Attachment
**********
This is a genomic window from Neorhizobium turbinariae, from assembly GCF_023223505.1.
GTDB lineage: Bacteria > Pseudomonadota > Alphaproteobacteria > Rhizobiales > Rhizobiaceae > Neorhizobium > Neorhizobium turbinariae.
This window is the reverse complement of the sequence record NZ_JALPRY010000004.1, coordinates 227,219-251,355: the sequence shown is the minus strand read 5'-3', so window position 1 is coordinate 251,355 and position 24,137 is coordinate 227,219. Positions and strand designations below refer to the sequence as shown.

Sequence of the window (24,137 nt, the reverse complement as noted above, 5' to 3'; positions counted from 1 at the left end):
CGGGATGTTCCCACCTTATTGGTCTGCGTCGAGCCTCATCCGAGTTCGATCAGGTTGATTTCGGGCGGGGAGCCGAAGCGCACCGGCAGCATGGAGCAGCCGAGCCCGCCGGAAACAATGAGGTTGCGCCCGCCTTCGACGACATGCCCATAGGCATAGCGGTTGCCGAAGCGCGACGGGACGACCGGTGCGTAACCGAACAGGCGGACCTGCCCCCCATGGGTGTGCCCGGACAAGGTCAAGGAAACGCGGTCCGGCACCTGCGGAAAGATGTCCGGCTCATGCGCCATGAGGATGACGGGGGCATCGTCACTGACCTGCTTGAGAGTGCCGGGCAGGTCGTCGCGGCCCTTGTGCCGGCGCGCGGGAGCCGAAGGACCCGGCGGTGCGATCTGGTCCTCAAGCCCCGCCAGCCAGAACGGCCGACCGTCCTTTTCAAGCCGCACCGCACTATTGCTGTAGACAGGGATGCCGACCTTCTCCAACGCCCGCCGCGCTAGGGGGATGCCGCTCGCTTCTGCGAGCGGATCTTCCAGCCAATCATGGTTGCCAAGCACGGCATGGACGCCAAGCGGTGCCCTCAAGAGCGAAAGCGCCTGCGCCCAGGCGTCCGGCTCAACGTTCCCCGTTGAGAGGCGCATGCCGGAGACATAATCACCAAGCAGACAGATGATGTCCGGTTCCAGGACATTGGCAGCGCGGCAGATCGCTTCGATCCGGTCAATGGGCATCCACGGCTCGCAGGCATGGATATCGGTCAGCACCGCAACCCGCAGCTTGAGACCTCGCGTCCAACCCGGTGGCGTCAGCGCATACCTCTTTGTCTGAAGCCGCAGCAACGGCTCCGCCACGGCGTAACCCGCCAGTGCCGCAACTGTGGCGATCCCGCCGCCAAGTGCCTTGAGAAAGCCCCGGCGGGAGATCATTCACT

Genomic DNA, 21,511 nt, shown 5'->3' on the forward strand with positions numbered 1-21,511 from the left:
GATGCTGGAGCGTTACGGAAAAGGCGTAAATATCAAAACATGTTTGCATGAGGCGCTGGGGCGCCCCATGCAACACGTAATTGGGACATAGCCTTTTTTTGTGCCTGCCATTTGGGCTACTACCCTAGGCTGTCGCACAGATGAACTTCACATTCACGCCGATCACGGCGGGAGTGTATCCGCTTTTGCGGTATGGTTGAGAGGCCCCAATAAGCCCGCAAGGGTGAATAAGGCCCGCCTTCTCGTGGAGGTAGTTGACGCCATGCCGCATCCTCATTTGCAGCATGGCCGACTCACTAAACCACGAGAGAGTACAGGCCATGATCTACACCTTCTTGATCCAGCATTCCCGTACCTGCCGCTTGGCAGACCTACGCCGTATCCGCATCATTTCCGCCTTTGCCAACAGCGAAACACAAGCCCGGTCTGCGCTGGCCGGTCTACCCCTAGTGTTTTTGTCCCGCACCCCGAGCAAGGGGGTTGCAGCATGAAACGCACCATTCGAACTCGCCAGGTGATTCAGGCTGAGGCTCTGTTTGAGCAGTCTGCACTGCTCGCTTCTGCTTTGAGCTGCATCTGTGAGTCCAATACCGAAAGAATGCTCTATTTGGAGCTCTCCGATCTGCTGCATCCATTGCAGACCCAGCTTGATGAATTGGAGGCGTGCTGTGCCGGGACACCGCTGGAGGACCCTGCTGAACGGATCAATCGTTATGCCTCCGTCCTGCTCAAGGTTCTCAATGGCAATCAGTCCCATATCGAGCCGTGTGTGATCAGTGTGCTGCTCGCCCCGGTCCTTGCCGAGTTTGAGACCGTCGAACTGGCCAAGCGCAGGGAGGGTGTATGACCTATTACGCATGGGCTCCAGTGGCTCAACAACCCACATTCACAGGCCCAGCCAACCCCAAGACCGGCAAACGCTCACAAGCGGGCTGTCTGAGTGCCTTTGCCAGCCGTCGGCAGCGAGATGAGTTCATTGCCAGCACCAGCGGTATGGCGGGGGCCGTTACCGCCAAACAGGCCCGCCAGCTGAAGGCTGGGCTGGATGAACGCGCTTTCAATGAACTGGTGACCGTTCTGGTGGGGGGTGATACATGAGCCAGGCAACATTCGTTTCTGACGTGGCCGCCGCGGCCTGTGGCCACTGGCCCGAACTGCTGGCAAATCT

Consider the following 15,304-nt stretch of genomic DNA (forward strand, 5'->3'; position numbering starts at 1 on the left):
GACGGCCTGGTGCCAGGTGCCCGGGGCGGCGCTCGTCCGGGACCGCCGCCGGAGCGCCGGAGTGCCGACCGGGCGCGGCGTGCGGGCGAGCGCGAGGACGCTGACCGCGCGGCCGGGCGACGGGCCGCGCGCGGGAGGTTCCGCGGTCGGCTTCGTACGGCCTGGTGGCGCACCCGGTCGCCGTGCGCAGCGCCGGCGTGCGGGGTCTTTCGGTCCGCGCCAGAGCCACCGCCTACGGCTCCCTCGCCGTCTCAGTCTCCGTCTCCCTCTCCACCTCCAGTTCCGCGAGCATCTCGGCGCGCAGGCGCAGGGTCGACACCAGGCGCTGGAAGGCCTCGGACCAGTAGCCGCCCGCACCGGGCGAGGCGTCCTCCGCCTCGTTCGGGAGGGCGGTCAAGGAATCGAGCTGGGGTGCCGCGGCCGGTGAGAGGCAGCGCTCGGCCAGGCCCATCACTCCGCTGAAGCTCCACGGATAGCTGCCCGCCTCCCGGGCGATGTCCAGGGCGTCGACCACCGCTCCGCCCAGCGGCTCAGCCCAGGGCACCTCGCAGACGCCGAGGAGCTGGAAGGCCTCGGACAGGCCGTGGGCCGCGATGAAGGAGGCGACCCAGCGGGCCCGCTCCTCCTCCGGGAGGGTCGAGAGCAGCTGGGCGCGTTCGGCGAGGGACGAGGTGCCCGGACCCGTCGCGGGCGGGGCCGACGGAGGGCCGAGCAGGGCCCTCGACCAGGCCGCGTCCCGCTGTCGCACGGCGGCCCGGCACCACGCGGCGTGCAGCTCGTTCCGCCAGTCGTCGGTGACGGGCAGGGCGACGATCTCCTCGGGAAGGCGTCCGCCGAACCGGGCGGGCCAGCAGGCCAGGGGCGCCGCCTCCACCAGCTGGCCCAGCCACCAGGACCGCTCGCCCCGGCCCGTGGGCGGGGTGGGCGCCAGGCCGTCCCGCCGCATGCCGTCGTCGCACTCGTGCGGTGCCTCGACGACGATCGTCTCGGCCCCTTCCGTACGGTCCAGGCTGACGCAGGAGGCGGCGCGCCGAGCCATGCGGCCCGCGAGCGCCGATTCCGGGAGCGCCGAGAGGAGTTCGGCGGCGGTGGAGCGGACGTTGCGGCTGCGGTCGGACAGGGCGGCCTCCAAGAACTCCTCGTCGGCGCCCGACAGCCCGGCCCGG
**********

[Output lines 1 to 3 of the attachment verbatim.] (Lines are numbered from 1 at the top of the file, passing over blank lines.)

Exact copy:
This is a genomic window from Neorhizobium turbinariae, from assembly GCF_023223505.1.
GTDB lineage: Bacteria > Pseudomonadota > Alphaproteobacteria > Rhizobiales > Rhizobiaceae > Neorhizobium > Neorhizobium turbinariae.
This window is the reverse complement of the sequence record NZ_JALPRY010000004.1, coordinates 227,219-251,355: the sequence shown is the minus strand read 5'-3', so window position 1 is coordinate 251,355 and position 24,137 is coordinate 227,219. Positions and strand designations below refer to the sequence as shown.